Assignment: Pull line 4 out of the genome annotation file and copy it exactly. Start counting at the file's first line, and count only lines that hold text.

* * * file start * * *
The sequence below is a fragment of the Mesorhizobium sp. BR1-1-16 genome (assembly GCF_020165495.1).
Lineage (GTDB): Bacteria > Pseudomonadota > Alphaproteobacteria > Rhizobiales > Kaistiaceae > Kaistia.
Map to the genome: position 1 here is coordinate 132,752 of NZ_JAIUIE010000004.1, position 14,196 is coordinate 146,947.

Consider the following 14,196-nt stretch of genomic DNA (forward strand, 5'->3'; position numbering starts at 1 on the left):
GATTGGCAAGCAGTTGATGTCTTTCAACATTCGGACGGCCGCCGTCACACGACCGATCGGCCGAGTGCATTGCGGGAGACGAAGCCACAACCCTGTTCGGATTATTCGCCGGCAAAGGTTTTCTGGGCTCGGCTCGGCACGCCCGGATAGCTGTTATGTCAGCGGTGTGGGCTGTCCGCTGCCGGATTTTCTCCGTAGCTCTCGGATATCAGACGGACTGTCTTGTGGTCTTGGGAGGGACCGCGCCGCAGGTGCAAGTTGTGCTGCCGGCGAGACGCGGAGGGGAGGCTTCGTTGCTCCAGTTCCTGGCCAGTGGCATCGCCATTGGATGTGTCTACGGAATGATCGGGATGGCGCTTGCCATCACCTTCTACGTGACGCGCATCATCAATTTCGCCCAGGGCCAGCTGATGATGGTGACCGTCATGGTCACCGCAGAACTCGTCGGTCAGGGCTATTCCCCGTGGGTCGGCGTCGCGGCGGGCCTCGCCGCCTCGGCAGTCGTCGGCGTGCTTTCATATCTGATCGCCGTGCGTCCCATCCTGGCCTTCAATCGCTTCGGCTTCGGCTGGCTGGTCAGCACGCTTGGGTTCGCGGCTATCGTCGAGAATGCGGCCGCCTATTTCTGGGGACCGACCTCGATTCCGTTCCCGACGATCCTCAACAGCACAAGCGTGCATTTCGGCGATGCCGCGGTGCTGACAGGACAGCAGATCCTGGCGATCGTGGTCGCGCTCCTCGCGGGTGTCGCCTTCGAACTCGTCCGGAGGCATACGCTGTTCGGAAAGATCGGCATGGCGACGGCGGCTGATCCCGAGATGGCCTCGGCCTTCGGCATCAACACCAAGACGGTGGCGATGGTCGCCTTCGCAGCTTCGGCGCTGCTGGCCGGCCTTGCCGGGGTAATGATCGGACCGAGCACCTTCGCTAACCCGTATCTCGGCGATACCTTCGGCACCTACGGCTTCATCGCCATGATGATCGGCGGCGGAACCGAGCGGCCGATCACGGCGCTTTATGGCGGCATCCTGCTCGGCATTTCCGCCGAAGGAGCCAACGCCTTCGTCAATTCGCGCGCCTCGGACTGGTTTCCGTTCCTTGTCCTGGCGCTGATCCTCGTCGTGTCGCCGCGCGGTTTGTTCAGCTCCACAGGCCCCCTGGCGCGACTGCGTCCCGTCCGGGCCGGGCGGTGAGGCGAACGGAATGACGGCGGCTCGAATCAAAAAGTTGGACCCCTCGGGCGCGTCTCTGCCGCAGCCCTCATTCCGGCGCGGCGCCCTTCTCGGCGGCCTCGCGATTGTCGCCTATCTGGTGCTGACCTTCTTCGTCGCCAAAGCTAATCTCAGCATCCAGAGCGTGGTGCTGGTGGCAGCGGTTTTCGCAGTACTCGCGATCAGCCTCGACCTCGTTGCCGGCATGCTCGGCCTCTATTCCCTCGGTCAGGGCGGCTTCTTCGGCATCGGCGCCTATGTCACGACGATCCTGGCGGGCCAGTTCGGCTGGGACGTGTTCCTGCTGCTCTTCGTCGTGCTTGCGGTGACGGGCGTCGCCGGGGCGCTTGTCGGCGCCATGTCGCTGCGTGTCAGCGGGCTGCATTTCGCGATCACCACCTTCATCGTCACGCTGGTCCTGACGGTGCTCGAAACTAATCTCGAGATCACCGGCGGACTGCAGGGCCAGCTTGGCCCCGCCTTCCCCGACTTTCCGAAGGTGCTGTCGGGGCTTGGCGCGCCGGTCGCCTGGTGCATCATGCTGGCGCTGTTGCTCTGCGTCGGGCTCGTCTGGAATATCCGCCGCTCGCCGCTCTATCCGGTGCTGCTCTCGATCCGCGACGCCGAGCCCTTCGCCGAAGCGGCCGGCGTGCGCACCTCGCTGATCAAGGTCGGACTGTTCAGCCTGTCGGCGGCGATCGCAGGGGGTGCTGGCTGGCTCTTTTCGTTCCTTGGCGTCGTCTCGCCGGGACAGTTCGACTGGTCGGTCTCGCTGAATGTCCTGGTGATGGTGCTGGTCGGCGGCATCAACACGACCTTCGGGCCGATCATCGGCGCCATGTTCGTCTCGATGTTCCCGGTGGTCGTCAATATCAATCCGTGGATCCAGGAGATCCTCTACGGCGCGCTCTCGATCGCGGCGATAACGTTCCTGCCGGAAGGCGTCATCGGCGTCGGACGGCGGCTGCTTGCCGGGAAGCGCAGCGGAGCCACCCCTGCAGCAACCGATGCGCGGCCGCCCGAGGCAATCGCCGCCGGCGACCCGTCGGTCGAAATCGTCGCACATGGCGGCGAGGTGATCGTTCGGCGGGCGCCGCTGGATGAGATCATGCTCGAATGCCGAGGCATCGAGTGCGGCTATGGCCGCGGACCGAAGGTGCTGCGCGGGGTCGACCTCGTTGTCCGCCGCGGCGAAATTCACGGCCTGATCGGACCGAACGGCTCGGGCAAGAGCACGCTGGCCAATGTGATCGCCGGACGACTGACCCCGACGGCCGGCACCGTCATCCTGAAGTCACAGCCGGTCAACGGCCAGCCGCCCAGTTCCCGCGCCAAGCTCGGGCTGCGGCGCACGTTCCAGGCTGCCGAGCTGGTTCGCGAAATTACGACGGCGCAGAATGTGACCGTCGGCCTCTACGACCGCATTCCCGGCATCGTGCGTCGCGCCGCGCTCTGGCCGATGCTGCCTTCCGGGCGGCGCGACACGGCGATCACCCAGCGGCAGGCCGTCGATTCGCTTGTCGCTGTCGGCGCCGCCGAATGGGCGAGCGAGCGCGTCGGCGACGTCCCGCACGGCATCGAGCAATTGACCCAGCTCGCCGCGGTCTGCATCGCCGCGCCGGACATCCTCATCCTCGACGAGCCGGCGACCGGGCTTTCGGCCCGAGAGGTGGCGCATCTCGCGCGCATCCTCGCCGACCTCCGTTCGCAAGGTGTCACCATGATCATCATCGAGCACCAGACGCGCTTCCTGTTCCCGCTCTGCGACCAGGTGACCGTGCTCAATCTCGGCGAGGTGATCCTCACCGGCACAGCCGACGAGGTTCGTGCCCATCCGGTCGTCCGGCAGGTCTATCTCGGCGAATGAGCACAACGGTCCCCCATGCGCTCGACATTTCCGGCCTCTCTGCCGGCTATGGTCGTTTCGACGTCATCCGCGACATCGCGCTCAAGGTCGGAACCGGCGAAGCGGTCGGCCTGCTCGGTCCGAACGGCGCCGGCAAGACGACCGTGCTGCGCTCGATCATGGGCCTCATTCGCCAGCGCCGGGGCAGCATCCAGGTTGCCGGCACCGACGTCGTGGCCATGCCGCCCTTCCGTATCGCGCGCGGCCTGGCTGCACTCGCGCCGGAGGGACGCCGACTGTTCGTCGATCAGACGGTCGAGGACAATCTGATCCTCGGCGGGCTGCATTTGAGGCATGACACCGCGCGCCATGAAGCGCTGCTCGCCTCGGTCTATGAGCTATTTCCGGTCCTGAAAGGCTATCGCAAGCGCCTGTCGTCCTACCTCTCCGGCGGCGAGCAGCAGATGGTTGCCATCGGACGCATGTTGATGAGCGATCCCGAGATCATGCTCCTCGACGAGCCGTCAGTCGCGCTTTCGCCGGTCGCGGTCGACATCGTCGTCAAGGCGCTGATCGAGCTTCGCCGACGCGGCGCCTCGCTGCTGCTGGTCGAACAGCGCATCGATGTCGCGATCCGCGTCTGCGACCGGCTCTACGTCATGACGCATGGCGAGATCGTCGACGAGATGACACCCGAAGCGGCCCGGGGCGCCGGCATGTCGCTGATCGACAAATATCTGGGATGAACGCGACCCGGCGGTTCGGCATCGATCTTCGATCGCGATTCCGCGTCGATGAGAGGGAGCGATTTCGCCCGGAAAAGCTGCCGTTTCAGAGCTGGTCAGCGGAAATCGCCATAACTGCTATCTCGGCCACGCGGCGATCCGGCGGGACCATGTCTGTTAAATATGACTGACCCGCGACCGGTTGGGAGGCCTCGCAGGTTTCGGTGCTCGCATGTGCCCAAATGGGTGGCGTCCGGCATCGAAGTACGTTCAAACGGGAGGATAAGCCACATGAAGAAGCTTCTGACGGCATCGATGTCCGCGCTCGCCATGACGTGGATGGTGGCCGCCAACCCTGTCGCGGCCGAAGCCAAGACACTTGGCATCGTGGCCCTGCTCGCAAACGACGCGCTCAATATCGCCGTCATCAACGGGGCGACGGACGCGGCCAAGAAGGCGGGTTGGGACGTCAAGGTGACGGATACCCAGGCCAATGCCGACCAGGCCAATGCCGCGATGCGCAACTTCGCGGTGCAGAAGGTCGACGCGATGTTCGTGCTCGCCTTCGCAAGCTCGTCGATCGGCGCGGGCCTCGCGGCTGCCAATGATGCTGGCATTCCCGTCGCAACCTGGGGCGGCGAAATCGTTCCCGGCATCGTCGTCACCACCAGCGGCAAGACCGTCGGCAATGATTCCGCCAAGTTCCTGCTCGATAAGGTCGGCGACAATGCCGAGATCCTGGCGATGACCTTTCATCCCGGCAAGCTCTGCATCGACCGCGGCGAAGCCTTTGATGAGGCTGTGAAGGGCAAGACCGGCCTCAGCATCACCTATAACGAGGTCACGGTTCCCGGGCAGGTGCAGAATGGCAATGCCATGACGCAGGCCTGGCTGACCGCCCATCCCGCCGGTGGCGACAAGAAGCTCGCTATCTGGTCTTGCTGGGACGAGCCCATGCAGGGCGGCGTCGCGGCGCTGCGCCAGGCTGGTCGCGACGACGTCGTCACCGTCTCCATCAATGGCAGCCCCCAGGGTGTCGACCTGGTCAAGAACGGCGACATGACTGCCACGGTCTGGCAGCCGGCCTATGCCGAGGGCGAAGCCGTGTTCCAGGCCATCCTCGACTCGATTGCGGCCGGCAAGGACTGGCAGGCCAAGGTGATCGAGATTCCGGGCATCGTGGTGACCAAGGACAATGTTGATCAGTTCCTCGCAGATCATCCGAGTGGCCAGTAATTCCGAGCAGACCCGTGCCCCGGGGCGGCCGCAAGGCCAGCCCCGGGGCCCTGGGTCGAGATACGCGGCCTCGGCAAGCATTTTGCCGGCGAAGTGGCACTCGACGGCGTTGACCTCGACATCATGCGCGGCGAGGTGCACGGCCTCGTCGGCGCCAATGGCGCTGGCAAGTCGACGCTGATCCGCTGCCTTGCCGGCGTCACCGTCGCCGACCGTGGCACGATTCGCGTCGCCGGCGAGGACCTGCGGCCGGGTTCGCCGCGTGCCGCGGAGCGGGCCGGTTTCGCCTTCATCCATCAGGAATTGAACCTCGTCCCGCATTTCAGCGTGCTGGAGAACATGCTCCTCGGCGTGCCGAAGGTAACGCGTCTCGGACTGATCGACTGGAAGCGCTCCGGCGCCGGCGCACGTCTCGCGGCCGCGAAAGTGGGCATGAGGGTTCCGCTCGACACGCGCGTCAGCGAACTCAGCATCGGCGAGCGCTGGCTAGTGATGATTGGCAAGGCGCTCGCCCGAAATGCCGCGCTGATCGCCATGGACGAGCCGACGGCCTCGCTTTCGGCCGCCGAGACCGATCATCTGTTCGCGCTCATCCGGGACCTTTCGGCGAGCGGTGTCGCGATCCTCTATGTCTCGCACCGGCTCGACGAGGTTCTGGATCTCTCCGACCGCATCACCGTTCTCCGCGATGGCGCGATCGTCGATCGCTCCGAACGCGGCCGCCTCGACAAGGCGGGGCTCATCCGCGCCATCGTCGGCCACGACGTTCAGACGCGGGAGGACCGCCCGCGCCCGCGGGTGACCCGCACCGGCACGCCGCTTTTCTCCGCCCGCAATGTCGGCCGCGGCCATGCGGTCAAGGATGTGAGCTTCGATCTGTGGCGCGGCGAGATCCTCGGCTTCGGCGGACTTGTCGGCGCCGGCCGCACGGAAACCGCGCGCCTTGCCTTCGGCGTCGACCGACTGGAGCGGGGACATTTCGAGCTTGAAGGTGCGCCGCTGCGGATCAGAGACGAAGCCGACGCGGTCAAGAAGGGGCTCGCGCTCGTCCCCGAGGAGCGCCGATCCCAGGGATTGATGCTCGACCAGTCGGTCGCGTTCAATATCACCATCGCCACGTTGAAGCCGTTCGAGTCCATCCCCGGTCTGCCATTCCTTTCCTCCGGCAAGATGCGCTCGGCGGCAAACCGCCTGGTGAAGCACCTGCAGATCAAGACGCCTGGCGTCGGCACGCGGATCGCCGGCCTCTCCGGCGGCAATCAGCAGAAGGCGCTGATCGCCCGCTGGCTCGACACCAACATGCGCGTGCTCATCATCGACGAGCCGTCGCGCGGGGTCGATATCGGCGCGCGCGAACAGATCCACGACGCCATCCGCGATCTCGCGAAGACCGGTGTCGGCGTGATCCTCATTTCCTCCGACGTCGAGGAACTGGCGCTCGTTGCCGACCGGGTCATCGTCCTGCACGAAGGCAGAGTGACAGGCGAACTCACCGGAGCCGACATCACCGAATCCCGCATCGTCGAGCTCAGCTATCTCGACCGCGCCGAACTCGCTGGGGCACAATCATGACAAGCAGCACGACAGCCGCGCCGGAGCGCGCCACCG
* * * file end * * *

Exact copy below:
Consider the following 14,196-nt stretch of genomic DNA (forward strand, 5'->3'; position numbering starts at 1 on the left):